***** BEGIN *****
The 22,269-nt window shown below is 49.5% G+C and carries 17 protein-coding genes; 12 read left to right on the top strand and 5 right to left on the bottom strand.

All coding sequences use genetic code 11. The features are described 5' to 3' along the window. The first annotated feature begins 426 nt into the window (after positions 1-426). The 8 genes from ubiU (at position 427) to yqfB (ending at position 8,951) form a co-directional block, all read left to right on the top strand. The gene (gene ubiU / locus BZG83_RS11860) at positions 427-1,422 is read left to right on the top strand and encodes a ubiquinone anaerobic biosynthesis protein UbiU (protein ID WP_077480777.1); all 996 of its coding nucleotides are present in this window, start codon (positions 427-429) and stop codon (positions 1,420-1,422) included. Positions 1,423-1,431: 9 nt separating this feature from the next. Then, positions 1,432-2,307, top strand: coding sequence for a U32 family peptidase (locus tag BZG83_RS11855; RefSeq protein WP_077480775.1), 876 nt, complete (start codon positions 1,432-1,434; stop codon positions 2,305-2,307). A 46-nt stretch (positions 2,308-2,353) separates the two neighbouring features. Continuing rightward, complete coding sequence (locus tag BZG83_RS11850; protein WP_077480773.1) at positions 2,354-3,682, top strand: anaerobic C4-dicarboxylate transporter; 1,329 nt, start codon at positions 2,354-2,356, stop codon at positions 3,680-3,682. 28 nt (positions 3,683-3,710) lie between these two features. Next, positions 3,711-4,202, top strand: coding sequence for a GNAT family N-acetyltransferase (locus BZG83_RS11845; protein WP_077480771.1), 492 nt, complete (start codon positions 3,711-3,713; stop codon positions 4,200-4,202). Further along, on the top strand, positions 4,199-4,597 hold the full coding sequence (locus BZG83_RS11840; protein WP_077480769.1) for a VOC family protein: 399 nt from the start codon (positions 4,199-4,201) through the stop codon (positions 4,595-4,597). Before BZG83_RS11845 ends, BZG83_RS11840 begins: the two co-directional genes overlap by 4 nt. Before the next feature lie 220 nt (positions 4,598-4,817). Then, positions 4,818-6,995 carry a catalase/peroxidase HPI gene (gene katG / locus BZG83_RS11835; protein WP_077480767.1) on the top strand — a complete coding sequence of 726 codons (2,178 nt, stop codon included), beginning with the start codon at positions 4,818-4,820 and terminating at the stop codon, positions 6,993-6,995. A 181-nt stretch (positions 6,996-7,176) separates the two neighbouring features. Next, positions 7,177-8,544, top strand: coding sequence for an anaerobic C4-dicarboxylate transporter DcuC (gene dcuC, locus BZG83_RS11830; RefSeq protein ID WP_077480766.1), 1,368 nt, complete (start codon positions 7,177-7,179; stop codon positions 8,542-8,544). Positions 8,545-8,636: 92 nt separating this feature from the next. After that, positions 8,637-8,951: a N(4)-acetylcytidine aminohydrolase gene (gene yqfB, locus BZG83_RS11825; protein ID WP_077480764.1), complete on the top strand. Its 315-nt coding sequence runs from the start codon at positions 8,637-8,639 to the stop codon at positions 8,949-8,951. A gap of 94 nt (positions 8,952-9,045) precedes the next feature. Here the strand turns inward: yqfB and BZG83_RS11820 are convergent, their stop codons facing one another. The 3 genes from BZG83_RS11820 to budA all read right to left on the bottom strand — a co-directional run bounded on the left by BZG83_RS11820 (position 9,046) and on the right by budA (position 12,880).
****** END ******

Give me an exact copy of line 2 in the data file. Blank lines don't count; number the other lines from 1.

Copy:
All coding sequences use genetic code 11. The features are described 5' to 3' along the window. The first annotated feature begins 426 nt into the window (after positions 1-426). The 8 genes from ubiU (at position 427) to yqfB (ending at position 8,951) form a co-directional block, all read left to right on the top strand. The gene (gene ubiU / locus BZG83_RS11860) at positions 427-1,422 is read left to right on the top strand and encodes a ubiquinone anaerobic biosynthesis protein UbiU (protein ID WP_077480777.1); all 996 of its coding nucleotides are present in this window, start codon (positions 427-429) and stop codon (positions 1,420-1,422) included. Positions 1,423-1,431: 9 nt separating this feature from the next. Then, positions 1,432-2,307, top strand: coding sequence for a U32 family peptidase (locus tag BZG83_RS11855; RefSeq protein WP_077480775.1), 876 nt, complete (start codon positions 1,432-1,434; stop codon positions 2,305-2,307). A 46-nt stretch (positions 2,308-2,353) separates the two neighbouring features. Continuing rightward, complete coding sequence (locus tag BZG83_RS11850; protein WP_077480773.1) at positions 2,354-3,682, top strand: anaerobic C4-dicarboxylate transporter; 1,329 nt, start codon at positions 2,354-2,356, stop codon at positions 3,680-3,682. 28 nt (positions 3,683-3,710) lie between these two features. Next, positions 3,711-4,202, top strand: coding sequence for a GNAT family N-acetyltransferase (locus BZG83_RS11845; protein WP_077480771.1), 492 nt, complete (start codon positions 3,711-3,713; stop codon positions 4,200-4,202). Further along, on the top strand, positions 4,199-4,597 hold the full coding sequence (locus BZG83_RS11840; protein WP_077480769.1) for a VOC family protein: 399 nt from the start codon (positions 4,199-4,201) through the stop codon (positions 4,595-4,597). Before BZG83_RS11845 ends, BZG83_RS11840 begins: the two co-directional genes overlap by 4 nt. Before the next feature lie 220 nt (positions 4,598-4,817). Then, positions 4,818-6,995 carry a catalase/peroxidase HPI gene (gene katG / locus BZG83_RS11835; protein WP_077480767.1) on the top strand — a complete coding sequence of 726 codons (2,178 nt, stop codon included), beginning with the start codon at positions 4,818-4,820 and terminating at the stop codon, positions 6,993-6,995. A 181-nt stretch (positions 6,996-7,176) separates the two neighbouring features. Next, positions 7,177-8,544, top strand: coding sequence for an anaerobic C4-dicarboxylate transporter DcuC (gene dcuC, locus BZG83_RS11830; RefSeq protein ID WP_077480766.1), 1,368 nt, complete (start codon positions 7,177-7,179; stop codon positions 8,542-8,544). Positions 8,545-8,636: 92 nt separating this feature from the next. After that, positions 8,637-8,951: a N(4)-acetylcytidine aminohydrolase gene (gene yqfB, locus BZG83_RS11825; protein ID WP_077480764.1), complete on the top strand. Its 315-nt coding sequence runs from the start codon at positions 8,637-8,639 to the stop codon at positions 8,949-8,951. A gap of 94 nt (positions 8,952-9,045) precedes the next feature. Here the strand turns inward: yqfB and BZG83_RS11820 are convergent, their stop codons facing one another. The 3 genes from BZG83_RS11820 to budA all read right to left on the bottom strand — a co-directional run bounded on the left by BZG83_RS11820 (position 9,046) and on the right by budA (position 12,880).